The 1999 earthquake swarm on Gakkel Ridge
In 1999, a seismic swarm of 292 teleseismically recorded events marked a submarine eruption along the Arctic Gakkel Ridge (Fig.1), later on also analysed by sonar, bathymetric, hydrothermal and local seismic studies. We relocated the swarm with the global location algorithm HYPOSAT using various velocity models (Fig. 2) and analysed the waveforms of the stations closest to the events by cross correlation (Fig. 3). We find event locations scattered around 85°35'N and 85°E at the southern rift wall and inside the rift valley of the Gakkel ridge (Fig. 4). Waveforms and double-difference arrival times of 3 highly correlating events, which have examplarily been displayed for the canadian station of Inuvik in Fig. 3, indicate an isotropic moment tensor component and lead us to believe that the conduit is located further east at 85°35'N, 86°10'E, because the position of these 3 events which have been plotted as big stars on Fig.4 cannot be further appart than a quarter of the dominanting wavelength and should be produced by the same source process to show such a high similarity. The location result is supported by a station residual delay anomaly in the direction westernmost Alaska, because the majority of the events lyingewest of this potential conduit has to pass the potentially magma-filled area. Seismicity is focussed at the crust-mantle boundary at 16-20 km depth (Fig. 5) and can be organized in 3 phases, a pure tectonic phase (coloured in blue on Figs. 4/5), a focussed ascent phase towards the potential conduit during the beginning of April, 1999 (coloured in red on Figs. 4/5) and an adaptation phase to the new stresses (coloured in green on Figs. 4/5). The moment tensors of the high magnitude events have a high isotropic component beginning after opening of the conduit or vent in April and do not change back to pure double-couple events in the latest phase, so that we speculate that the conduit/vent might have remained open during the following years.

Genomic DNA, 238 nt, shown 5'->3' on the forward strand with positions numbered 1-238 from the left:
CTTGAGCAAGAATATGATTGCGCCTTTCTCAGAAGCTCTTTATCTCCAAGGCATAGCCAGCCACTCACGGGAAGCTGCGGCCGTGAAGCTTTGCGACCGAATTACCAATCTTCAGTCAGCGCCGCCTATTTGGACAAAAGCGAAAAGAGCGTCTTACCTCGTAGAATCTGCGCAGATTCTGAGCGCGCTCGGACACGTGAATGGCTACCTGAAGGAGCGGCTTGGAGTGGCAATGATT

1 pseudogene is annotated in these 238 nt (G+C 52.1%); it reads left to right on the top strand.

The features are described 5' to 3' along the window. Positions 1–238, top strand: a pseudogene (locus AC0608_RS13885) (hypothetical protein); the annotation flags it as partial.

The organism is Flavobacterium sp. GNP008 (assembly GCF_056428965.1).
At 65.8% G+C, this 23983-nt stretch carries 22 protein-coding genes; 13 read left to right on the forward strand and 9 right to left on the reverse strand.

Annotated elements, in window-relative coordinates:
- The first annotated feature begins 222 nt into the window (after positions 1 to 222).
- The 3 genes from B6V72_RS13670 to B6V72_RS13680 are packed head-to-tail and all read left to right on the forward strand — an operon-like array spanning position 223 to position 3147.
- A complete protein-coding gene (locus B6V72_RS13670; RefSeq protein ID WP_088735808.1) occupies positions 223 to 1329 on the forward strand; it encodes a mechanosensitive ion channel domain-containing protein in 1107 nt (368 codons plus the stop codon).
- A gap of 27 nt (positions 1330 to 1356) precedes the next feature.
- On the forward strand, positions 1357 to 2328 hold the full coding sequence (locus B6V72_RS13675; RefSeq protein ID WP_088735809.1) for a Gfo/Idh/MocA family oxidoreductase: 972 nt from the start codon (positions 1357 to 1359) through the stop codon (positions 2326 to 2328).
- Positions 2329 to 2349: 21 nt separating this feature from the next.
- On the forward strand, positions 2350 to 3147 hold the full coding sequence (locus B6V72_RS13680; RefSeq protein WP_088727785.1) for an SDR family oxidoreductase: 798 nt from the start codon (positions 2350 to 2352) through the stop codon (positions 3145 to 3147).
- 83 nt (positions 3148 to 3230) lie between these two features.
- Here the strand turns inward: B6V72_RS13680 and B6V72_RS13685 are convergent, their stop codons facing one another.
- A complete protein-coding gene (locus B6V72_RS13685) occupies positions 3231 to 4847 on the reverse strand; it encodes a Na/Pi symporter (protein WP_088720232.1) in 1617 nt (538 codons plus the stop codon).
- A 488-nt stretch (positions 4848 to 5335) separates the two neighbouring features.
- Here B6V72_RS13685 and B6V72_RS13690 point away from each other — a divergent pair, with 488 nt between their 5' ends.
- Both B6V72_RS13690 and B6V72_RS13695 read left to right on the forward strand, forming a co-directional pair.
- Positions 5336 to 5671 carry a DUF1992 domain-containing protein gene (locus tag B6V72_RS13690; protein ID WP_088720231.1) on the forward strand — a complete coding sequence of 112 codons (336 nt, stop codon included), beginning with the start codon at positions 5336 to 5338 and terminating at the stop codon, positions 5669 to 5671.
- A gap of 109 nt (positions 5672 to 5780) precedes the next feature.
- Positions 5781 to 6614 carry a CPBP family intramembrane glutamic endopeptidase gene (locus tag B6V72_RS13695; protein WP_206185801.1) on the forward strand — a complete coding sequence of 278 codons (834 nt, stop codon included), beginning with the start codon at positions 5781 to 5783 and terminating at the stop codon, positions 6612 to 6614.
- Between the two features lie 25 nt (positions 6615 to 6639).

Figure 4: The improved locations and the global centroid moment tensor solutions of the swarm events. Colours of the stars indicate the phase (blue: initial, red: ascent, green: stress adaptation).
Figure 5: The depth over time figure for the entire swarm, in which 5 succeeding events have been used to calculate a median depth, which is plotted here. Colours of the crosses indicate the phase (blue: initial, red: ascent, green: stress adaptation).
C. Riedel, V. Schlindwein (2009) Did the 1999 earthquake swarm on Gakkel Ridge open a volcanic conduit ? - a detailed teleseismic data analysis, submitted to Journal of Seismology